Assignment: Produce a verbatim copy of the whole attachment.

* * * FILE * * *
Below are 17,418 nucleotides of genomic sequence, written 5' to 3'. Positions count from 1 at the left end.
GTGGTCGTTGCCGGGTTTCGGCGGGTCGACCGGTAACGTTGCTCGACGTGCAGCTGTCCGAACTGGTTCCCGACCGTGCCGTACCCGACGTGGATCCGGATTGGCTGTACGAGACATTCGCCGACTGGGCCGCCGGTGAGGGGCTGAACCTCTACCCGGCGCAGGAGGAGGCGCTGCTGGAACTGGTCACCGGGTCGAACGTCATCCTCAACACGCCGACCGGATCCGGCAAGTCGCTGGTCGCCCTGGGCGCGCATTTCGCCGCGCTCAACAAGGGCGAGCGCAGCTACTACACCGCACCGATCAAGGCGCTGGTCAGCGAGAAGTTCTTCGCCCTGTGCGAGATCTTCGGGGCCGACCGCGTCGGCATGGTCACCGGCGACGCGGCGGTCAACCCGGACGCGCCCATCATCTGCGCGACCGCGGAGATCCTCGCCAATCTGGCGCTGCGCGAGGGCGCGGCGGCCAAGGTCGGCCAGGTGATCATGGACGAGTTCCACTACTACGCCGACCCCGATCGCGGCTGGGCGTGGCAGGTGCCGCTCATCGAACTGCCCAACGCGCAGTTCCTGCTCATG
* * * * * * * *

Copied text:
Below are 17,418 nucleotides of genomic sequence, written 5' to 3'. Positions count from 1 at the left end.
GTGGTCGTTGCCGGGTTTCGGCGGGTCGACCGGTAACGTTGCTCGACGTGCAGCTGTCCGAACTGGTTCCCGACCGTGCCGTACCCGACGTGGATCCGGATTGGCTGTACGAGACATTCGCCGACTGGGCCGCCGGTGAGGGGCTGAACCTCTACCCGGCGCAGGAGGAGGCGCTGCTGGAACTGGTCACCGGGTCGAACGTCATCCTCAACACGCCGACCGGATCCGGCAAGTCGCTGGTCGCCCTGGGCGCGCATTTCGCCGCGCTCAACAAGGGCGAGCGCAGCTACTACACCGCACCGATCAAGGCGCTGGTCAGCGAGAAGTTCTTCGCCCTGTGCGAGATCTTCGGGGCCGACCGCGTCGGCATGGTCACCGGCGACGCGGCGGTCAACCCGGACGCGCCCATCATCTGCGCGACCGCGGAGATCCTCGCCAATCTGGCGCTGCGCGAGGGCGCGGCGGCCAAGGTCGGCCAGGTGATCATGGACGAGTTCCACTACTACGCCGACCCCGATCGCGGCTGGGCGTGGCAGGTGCCGCTCATCGAACTGCCCAACGCGCAGTTCCTGCTCATG